I loved the beauty of Derry, its rich and troubled history, and yes, the passion of Garvin. And what struck me most forcefully was how many times he repeated, “I thank you for coming to visit my beautiful city. Please tell your friends and relatives what a wonderful place it is.” And I knew then how deep his passion was for his flawed and scarred, yet fascinating city. And through him, I fell in love with it, too.
So now here’s the connect with Young Audiences. I have witnessed the passion of Young Audiences artists like Femi the DriFish and their teacher partners who, despite challenging situations, work tirelessly to promote learning in their classrooms, using the innovative arts techniques taught by YA. I have seen deep passion in our principals who set aside hard-fought funds to bring the arts into the classrooms when others are choosing to cut these opportunities. I see this passion in the YA board, who includes my husband, who donate their limited time outside of work and family to ensure that more kids have opportunities. It is through them that I fell in love with Young Audiences, too.
I am pleased to announce that Garvin’s passion for his birth city is contagious. With his example, I am happy to tell all who will listen that I am passionate about Young Audiences. I will tell folks about how fantastic Young Audiences is–and that includes you!
Wanna know more? Consider joining CEO Stacie Sanders Evans and a Young Audiences teaching artist on Thursday, December 5, 5:30-6:30 pm for a free, one-hour Meet YA Event. To register, please contact Erin Nolder via email or phone – [email protected] or (410) 837-7577 ext. 105. All I ask is that afterward, like Garvin, you tell all your friends and relatives about the wonderful work that YA does.
Written by Barbara Krebs,
Young Audiences volunteer and Sunburst Society member
A few weeks ago, I was happy to attend Young Audiences’ third Art Crawl, held this year at the Single Carrot Theatre adjacent to YA’s offices.
For those of you who have not attended this annual event, I highly encourage you to do so. First of all, you’ll get to party with a group of fun, interesting, entertaining and dedicated folks. Secondly, you’ll get to enjoy the learning environment presented to the kids who attend YA’s Summer Arts & Learning Academy (SALA). And by that, I mean you’ll act, play music and create artwork, which helps you understand your reading assignment or your math homework. And finally, you get to nosh on great hors-d’oeuvres and sip handcrafted cocktails created by some of YA’s board members!
As always, I find myself splitting my time between talking to people I’ve met in the past, and meeting new folks who have interesting stories to tell. This time was no different. Balancing a plate of delicious appetizers from Copper Kitchen and a glass of wine provided by North Charles Fine Wine & Spirits, my husband and I soon found an empty spot at a table and introduced ourselves to Cori Daniel and Carlotta Williams. Turns out they were actually a teaching artist/teacher team who would later explore the book, Tar Beach, a story by artist Faith Ringgold recalling the dream adventure of a young girl flying high above her neighborhood in 1939 Harlem.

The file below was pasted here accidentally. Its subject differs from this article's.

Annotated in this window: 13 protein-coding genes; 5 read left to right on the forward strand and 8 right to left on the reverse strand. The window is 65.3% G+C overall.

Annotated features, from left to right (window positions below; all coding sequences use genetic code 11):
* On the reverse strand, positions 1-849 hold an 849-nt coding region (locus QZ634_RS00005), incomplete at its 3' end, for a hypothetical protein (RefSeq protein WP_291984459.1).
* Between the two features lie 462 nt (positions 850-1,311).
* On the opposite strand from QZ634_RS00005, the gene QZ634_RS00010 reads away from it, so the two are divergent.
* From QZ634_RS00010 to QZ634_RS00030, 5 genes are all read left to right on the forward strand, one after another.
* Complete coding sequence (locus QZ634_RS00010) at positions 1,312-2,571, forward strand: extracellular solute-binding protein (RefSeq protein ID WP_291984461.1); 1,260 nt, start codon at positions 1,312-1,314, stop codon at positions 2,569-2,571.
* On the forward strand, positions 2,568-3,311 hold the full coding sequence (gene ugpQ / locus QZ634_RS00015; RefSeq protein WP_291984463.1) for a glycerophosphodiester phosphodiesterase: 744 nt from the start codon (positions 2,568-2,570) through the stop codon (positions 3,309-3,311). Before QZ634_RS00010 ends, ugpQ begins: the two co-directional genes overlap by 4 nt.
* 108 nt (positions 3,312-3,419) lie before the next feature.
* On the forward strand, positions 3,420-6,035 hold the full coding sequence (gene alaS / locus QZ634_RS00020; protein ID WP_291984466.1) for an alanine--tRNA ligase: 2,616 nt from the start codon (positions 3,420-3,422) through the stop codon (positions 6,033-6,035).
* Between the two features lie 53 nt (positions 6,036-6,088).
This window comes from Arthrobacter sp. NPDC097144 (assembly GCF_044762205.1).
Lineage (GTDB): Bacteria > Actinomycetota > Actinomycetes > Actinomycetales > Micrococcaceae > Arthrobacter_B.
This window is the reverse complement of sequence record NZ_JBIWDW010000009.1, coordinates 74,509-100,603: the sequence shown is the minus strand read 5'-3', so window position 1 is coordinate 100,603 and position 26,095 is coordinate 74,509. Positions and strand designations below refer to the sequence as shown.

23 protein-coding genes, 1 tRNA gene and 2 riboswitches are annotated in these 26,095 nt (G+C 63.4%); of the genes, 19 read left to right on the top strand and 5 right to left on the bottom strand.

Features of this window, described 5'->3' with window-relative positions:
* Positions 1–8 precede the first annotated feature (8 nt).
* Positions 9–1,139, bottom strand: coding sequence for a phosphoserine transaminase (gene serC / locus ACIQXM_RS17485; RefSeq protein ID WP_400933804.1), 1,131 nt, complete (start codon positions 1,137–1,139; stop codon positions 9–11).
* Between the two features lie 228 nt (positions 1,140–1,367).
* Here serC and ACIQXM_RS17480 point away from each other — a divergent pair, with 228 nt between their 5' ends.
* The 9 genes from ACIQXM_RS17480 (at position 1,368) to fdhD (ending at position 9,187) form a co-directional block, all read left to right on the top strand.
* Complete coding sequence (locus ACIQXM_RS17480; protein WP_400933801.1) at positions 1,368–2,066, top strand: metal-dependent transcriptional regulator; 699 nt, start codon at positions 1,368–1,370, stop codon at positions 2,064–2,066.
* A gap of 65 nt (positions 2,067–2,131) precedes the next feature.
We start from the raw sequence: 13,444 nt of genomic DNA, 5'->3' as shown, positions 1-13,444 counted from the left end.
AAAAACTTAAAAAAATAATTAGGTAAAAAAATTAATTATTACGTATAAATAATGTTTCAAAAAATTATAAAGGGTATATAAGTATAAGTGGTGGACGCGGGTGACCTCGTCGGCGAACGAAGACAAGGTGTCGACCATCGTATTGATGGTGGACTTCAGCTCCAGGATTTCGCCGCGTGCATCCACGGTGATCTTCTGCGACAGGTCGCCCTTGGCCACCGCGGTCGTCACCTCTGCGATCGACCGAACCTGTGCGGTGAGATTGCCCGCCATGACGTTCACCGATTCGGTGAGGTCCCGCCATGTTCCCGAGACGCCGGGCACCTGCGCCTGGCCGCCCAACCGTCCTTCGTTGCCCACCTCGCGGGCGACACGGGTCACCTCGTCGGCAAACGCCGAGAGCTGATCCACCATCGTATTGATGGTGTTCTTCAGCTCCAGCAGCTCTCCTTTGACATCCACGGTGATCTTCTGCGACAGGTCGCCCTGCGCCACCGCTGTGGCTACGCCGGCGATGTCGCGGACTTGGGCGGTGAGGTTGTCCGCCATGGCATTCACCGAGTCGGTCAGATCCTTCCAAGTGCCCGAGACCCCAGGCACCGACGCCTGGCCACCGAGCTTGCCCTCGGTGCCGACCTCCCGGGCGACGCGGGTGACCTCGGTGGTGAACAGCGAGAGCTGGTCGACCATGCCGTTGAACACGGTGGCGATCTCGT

No matter the genre, the goal is making sure the children stay focused on the subject matter, sneakily presented as a lot of fun.
But I didn’t know this yet. What I did find out though was how long they had been teaching, what they taught, and I got to observe their obvious enthusiasm for the children and learning. Their animated conversation about their SALA classroom was fascinating, as were their fond memories of inspiring kids to learn while the children used their imaginations to improve their reading scores.
Oh, did I just use inspire, imagine and improve in one sentence? Yes, I did, and that is, of course, no accident. Having witnessed teachers and children in action in several of SALA’s classrooms this summer, and getting a chance to actually engage in it myself during Art Crawl is to truly understand how those three words create an arts-integrated learning environment that SALA uses to stem summer learning loss and bridge the Inspiration Gap.
In SALA’s five-week summer classrooms, kids use a wide variety of art techniques to help them master core subjects – whether it’s textile art to illustrate a story they are studying or rapping their multiplication tables or dancing to show character development. No matter the genre, the goal is making sure the children stay focused on the subject matter, sneakily presented as a lot of fun.
And so it was. In the segment taught by the second-grade teacher and teaching artist I had just met, we warmed up with some dance movements to highlight acting concepts. Then we looked at the pictures in the book and explained what we saw in them. Finally, we paired off and used our imaginations to explore a special place for us – one that made us feel warm and welcomed.
Next up was a math segment, guided by teaching artist Nadia Rea Morales and teacher Jose Hernandez. With a chart in the room illustrating ones as yellow, tens as red, and hundreds as blue, I created a Piet Mondrian “masterpiece.” The focus was to teach second-graders their ones, tens, and hundreds places and the relationships between digits and their place value. My own memory of learning such things was of boring, rote exercises that left me cold. Here, I hadn’t had so much fun with scissors and construction paper in ages. And to think – I was learning math!